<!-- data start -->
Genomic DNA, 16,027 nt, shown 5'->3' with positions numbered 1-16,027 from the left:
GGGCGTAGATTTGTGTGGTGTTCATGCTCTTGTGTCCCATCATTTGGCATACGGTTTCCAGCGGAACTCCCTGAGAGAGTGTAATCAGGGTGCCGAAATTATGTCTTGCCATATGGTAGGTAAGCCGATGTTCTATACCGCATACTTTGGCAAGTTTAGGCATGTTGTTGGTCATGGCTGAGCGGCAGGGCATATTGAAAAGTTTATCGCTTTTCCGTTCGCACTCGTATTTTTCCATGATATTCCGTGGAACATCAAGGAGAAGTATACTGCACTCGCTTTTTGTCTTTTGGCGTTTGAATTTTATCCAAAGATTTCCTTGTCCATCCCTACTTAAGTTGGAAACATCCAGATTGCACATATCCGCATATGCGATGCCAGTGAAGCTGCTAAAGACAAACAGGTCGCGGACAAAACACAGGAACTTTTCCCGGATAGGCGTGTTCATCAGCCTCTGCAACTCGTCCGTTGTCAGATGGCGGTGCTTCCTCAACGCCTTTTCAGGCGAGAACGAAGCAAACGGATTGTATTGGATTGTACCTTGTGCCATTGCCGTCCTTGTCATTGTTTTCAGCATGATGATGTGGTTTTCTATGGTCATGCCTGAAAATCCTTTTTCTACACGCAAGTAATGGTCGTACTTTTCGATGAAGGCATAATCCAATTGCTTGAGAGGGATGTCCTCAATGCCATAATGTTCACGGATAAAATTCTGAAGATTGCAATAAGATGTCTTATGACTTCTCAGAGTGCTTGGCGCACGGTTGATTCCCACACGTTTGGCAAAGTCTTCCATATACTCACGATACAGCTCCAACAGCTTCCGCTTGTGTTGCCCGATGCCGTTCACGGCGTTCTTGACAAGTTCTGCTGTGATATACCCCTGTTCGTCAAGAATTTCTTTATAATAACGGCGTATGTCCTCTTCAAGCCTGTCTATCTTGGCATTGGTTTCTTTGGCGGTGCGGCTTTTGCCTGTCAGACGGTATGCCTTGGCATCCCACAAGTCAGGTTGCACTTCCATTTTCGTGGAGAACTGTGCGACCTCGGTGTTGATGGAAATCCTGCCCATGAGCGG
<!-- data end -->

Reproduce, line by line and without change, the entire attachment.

Genomic DNA, 16,027 nt, shown 5'->3' with positions numbered 1-16,027 from the left:
GGGCGTAGATTTGTGTGGTGTTCATGCTCTTGTGTCCCATCATTTGGCATACGGTTTCCAGCGGAACTCCCTGAGAGAGTGTAATCAGGGTGCCGAAATTATGTCTTGCCATATGGTAGGTAAGCCGATGTTCTATACCGCATACTTTGGCAAGTTTAGGCATGTTGTTGGTCATGGCTGAGCGGCAGGGCATATTGAAAAGTTTATCGCTTTTCCGTTCGCACTCGTATTTTTCCATGATATTCCGTGGAACATCAAGGAGAAGTATACTGCACTCGCTTTTTGTCTTTTGGCGTTTGAATTTTATCCAAAGATTTCCTTGTCCATCCCTACTTAAGTTGGAAACATCCAGATTGCACATATCCGCATATGCGATGCCAGTGAAGCTGCTAAAGACAAACAGGTCGCGGACAAAACACAGGAACTTTTCCCGGATAGGCGTGTTCATCAGCCTCTGCAACTCGTCCGTTGTCAGATGGCGGTGCTTCCTCAACGCCTTTTCAGGCGAGAACGAAGCAAACGGATTGTATTGGATTGTACCTTGTGCCATTGCCGTCCTTGTCATTGTTTTCAGCATGATGATGTGGTTTTCTATGGTCATGCCTGAAAATCCTTTTTCTACACGCAAGTAATGGTCGTACTTTTCGATGAAGGCATAATCCAATTGCTTGAGAGGGATGTCCTCAATGCCATAATGTTCACGGATAAAATTCTGAAGATTGCAATAAGATGTCTTATGACTTCTCAGAGTGCTTGGCGCACGGTTGATTCCCACACGTTTGGCAAAGTCTTCCATATACTCACGATACAGCTCCAACAGCTTCCGCTTGTGTTGCCCGATGCCGTTCACGGCGTTCTTGACAAGTTCTGCTGTGATATACCCCTGTTCGTCAAGAATTTCTTTATAATAACGGCGTATGTCCTCTTCAAGCCTGTCTATCTTGGCATTGGTTTCTTTGGCGGTGCGGCTTTTGCCTGTCAGACGGTATGCCTTGGCATCCCACAAGTCAGGTTGCACTTCCATTTTCGTGGAGAACTGTGCGACCTCGGTGTTGATGGAAATCCTGCCCATGAGCGG